Six days after it vanished into thin air, Malaysian Airlines—as a mark of respect for the missing Flight MH370—renamed the Kuala Lumpur-Beijing leg MH318. Would the gesture mean MH370 has officially ceased to exist, lost forever—as news of its whereabouts continues to elude the world at the time of writing—or will it serve to etch it in memory as the flight that never reached home?
There had certainly been no inkling of any events to come. MH370 had departed from Kuala Lumpur at 12.45 am local time, on March 8, the weather forecast had predicted nothing worrisome, and last heard, it was cruising peacefully at 35,000 feet at 1,000 km per hour. A Boeing 377-200, the flight wasn’t chock-a-block; there were 227 passengers on board, 55 short of the aircraft’s seating capacity of 282. They were a typical mix of businessmen, MNC executives, people travelling to meet friends or family. Out in the night sky, it would have appeared as one more routine flight. Exactly what the cockpit crew reported to air control at 1.40 am, one hour into the five-hour, 53-minute flight. It was on course for yet another hour; a visible blip on the radar at 2.40 am.
Something happened for MH370 to exit its designated flight path and enter into the annals of aviation history.
Graphic by Rahul Awasthi
The records and timeline suggest that the aircraft was in the air long enough to have crossed Thailand and reach far north into Vietnam. From then on, though, neither contact nor radar presence has been reported. The pilots made no distress calls, nor did the sophisticated transponder built into the aircraft transmit any signals.
None of this, though, has translated into any conclusive news of the plane. Rare though it is, there are instances in the past where aircraft have disappeared without leaving behind any trace of passengers or the plane. In 2009, there was no news of Air France’s Flight 447 en route from Rio de Janeiro to Paris for five days, till rescuers found the bodies and debris of the plane—they discovered where it had crashed into the Atlantic. The ‘black box’ was located only two years later.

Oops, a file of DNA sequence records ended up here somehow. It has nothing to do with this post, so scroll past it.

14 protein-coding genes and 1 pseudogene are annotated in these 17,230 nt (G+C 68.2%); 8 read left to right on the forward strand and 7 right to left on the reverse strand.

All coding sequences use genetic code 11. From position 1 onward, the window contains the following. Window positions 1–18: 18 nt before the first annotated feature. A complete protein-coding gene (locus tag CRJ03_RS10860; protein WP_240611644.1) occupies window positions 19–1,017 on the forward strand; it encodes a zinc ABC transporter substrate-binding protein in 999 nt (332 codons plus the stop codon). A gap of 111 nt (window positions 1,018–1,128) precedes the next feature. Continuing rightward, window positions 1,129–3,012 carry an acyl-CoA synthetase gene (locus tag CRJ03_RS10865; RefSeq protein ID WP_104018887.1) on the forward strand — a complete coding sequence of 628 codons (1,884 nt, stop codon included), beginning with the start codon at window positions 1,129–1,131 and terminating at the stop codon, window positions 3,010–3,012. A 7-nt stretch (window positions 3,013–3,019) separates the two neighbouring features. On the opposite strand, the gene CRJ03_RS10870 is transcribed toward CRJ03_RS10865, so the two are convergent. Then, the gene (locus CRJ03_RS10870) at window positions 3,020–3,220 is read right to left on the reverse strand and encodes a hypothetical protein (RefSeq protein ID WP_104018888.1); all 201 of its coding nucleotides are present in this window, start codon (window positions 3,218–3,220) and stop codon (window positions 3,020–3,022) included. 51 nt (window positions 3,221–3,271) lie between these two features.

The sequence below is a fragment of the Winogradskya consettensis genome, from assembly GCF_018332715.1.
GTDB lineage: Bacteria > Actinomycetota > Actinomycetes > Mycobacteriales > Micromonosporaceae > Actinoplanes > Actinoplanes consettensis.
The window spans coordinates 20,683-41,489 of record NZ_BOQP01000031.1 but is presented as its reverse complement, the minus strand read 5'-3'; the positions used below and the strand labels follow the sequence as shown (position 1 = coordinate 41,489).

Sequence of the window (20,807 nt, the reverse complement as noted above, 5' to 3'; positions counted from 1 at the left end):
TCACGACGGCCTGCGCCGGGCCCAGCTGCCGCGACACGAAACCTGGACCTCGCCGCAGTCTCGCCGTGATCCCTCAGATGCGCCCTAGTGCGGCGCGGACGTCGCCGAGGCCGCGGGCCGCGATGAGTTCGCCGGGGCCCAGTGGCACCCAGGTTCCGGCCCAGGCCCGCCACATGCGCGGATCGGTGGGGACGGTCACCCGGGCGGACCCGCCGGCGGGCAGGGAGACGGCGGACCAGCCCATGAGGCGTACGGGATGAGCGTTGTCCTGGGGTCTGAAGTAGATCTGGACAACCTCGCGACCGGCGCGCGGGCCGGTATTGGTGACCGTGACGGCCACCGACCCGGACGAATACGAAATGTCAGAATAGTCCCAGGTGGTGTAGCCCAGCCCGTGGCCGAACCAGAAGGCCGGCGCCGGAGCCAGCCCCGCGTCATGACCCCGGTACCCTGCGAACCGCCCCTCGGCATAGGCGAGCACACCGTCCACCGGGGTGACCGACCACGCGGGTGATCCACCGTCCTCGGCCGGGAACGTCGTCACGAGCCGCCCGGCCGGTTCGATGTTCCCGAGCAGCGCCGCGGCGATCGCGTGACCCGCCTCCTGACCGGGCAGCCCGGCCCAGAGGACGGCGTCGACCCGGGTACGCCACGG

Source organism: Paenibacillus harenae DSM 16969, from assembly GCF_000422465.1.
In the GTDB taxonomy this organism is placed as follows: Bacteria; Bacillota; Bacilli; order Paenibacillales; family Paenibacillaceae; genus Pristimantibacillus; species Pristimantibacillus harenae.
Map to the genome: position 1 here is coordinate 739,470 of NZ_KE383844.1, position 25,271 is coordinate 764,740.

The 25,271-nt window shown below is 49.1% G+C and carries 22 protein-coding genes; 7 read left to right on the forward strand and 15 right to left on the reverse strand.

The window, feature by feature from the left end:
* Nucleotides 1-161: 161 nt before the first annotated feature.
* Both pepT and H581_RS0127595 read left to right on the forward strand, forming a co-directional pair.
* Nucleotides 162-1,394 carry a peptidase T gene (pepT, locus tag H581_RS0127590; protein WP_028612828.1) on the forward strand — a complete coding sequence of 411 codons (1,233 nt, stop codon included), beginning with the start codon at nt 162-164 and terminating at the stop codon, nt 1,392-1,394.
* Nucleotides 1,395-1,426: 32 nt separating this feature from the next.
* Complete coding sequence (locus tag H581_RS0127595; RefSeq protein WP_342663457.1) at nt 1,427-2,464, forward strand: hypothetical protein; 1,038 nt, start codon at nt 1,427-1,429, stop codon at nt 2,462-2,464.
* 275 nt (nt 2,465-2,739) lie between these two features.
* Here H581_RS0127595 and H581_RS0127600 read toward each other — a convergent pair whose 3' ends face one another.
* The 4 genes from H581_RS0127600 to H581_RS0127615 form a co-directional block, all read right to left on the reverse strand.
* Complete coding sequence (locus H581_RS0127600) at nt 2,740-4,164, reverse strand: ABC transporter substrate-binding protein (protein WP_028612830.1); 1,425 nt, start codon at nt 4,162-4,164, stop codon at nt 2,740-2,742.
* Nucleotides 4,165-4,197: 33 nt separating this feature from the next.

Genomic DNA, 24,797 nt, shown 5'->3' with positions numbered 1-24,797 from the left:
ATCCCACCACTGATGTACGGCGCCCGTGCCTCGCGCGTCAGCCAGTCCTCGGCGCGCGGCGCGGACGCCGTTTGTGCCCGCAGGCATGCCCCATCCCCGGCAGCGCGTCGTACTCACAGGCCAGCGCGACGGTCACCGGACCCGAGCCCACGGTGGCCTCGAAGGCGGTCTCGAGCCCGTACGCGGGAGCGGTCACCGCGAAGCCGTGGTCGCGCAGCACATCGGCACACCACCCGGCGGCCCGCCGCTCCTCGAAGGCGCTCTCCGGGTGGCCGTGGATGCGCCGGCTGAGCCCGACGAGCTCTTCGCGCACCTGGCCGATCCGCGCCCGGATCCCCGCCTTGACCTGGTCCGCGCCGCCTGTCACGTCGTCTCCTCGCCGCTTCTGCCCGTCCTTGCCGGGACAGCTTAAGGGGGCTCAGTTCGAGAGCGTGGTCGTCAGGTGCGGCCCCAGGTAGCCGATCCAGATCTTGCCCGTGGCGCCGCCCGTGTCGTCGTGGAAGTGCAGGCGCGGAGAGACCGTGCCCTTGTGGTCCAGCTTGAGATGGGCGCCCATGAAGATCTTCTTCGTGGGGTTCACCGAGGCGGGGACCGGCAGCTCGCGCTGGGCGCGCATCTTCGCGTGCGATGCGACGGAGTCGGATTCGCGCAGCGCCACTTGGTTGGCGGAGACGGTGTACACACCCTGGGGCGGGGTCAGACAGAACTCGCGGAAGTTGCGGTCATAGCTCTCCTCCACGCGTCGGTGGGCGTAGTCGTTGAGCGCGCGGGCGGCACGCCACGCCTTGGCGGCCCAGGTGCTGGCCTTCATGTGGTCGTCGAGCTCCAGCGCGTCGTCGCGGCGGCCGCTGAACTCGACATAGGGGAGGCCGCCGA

Meanwhile, Malaysian Airlines authorities and senior members of the Kuala Lumpur government are trying their best to assure aggrieved relatives, harassed friends and agitated neighbours like China—which had the bulk of the passengers on the ill-fated flight. Alongside, questions are being raised on the existing flight security and safety standards in Malaysia and elsewhere in the world.
But for as long as there is no news, there is hope. Families, friends and the world at large are rallying in hope and prayer, waiting for a miracle to happen. One couple must already be thanking heavens for the miracle that did happen to them. Booked on MH370, they missed the flight because they couldn’t reach the airport on time.
8 Other Flights Which Vanished Into Thin Air Just Like Malaysian Airlines Flight MH370
7 Things You Must Know About A Black Box
This is about Outlook’s excellent coverage of the disappeared Malaysia Airlines plane (Flight into the Unknown, Mar 24). The MH370 has stirred some of our deepest fears and concerns. In today’s hyperconnected world, it is hard to imagine that a large commercial airliner could simply vanish, even after a flotilla of ships and scores of specialised aircraft have been looking for it. Shows how often human knowledge, vast as it may seem, when pitted against the unknown, comes up short.
J.S. Acharya, Hyderabad
In the interest of passengers and airlines, it is imperative that the mystery is solved so that it doesn’t scare passengers off and trigger an epidemic-level fear of flying.
K.R. Srinivasan, Secunderabad
This is my theory about this mystery [click the link below]
The Missing Malaysian Flight MH370: Did it Descend to the Sea Safely?
Sad till now many used to get scared seeing beards as co-passngers now added worry for them will be the Crew.
Though I am not effected but ican't deny that I do observe the worried looks on faces of many co-passengers .
Wrong but what can be done - human mind ?
Actually India has collected some such flight recorders. Nothing is done about them because of the instruction on them - DO NOT OPEN.
Seeing the cutaway graphic, one realises how much space is reserved for the passengers in first class. Truly sinful.
An aircraft, once airborne, is one of the safest products devised by human ingenuity. Inconceivable that there could be a benign explanation for this tragedy.
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